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Table 2 Imaging of metastatic breast cancer

From: Systemic treatment in breast cancer: a primer for radiologists

Location Imaging modalities Remarks
CNS MRI • Modality of choice due to superior soft tissue resolution
• DWI and perfusion MRI: help to differentiate between tumour recurrence and post-radiation changes
PET/CT • Differentiation between tumour recurrence and post-radiation changes
Lung X-ray • Initial screening modality
• Less sensitive than CT for detection of pulmonary metastasis
CT • Modality of choice for detection of pulmonary metastasis and mediastinal adenopathy
• Evaluation of treatment response as well as detecting various pulmonary toxicities associated with radiation and systemic chemotherapy
Liver CT • Multiphasic CT with non contrast, arterial and venous phase imaging is most commonly used for evaluation of treatment response in patients undergoing systemic therapies
• Non-contrast images are useful for better delineation of lesions
MRI • Better characterization of suspicious lesion on CT
• Hepatocyte-specific contrast agents: for detection of smaller lesions (<1 cm) and differentiation between metastasis and FNH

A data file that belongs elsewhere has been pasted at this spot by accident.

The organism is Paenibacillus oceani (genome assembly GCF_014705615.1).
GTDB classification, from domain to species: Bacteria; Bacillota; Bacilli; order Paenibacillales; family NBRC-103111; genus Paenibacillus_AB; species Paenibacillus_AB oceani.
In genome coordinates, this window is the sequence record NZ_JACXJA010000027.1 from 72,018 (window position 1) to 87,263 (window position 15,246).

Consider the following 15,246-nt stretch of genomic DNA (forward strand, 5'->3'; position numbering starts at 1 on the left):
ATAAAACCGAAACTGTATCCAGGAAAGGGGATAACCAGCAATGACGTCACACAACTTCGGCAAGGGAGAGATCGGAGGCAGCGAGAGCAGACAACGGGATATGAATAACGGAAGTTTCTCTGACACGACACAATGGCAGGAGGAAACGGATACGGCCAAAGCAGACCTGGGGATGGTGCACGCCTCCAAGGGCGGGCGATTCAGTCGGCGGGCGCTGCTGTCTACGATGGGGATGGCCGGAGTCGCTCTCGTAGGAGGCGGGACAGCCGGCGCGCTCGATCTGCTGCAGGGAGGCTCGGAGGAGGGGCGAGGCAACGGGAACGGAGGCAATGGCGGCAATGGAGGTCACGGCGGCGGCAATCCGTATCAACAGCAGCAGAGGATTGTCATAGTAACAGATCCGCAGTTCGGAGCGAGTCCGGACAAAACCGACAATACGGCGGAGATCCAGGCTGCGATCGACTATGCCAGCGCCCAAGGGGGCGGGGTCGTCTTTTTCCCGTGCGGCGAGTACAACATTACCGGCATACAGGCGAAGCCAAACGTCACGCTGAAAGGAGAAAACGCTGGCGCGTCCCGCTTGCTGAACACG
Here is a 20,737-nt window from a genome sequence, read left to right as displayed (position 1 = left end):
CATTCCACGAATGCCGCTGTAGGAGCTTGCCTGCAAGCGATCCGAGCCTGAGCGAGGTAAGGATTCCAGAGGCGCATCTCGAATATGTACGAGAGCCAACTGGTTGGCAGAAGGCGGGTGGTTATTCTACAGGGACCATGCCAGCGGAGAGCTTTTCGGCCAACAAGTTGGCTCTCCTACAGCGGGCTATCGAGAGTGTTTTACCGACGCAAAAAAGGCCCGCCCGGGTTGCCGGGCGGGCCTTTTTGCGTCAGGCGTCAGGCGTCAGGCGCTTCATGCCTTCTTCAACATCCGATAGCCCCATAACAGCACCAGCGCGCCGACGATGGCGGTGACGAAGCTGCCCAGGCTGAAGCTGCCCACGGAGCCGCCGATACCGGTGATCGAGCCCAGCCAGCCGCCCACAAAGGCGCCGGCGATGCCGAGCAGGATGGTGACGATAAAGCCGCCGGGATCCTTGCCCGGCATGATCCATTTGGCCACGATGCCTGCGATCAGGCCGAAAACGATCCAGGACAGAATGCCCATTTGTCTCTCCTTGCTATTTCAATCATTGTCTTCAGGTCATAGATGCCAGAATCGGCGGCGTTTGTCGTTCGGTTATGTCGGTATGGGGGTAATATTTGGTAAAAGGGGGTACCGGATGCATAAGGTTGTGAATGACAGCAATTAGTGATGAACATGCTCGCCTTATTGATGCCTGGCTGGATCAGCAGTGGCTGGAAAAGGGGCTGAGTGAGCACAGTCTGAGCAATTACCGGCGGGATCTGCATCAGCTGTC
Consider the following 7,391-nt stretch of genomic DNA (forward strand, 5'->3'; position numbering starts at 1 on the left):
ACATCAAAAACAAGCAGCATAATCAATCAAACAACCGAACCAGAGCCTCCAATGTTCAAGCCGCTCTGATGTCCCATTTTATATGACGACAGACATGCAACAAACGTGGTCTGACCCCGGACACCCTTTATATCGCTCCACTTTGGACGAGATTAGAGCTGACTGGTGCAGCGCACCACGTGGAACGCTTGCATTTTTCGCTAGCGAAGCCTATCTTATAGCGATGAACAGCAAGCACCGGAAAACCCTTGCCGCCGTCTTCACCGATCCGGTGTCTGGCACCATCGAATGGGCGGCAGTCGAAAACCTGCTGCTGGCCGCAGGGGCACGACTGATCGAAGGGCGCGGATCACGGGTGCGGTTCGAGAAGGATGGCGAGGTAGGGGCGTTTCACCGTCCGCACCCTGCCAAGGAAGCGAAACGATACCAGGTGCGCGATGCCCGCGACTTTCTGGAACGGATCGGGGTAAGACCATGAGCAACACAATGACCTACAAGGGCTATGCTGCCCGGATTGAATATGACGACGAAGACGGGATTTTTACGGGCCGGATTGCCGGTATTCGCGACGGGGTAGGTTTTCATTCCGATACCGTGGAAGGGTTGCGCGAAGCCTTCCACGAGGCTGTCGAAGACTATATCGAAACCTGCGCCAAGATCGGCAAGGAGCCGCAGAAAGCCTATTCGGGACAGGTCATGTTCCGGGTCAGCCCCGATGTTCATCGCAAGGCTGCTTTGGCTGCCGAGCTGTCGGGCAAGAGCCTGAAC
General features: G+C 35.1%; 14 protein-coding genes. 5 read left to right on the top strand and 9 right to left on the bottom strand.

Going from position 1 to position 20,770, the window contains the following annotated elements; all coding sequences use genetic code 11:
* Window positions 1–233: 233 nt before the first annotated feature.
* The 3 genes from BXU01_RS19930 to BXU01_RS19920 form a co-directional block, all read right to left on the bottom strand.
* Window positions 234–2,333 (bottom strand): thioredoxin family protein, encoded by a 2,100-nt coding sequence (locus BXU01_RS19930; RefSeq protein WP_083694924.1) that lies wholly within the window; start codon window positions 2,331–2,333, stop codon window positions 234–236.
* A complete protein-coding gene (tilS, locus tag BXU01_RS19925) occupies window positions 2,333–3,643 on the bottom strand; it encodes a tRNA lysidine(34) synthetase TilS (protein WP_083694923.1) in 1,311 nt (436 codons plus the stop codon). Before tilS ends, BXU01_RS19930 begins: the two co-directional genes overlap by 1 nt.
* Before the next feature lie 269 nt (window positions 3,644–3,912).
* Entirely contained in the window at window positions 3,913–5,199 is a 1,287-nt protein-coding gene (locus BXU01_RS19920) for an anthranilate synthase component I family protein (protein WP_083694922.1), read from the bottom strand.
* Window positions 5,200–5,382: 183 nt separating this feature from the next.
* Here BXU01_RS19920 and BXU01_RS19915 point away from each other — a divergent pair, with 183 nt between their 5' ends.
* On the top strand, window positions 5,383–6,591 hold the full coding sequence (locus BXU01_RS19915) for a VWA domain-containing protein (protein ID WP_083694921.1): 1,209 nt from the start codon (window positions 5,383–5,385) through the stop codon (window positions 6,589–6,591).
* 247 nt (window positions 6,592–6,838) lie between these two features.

• Better sensitivity than CT in presence of hepatic steatosis
Bone X-ray • Usually the first modality in the case of musculoskeletal signs and symptoms
CT • Assessment of axial skeleton during follow-up CT studies in patients undergoing systemic therapies
MRI • Superior contrast resolution and useful for evaluation of extraosseous soft tissue extension
Tc 99m MDP bone scintigraphy • Evaluation of asymptomatic patients to detect occult bone metastases
PET/CT • More sensitive than scintigraphy for detecting lytic metastases and marrow involvement
• Differentiation of flare phenomena vs. true disease worsening
  1. MRI magnetic resonance imaging, PET positron emission tomography, CT computed tomography, MDP methylene diphosphonate, FNH focal nodular hyperplasia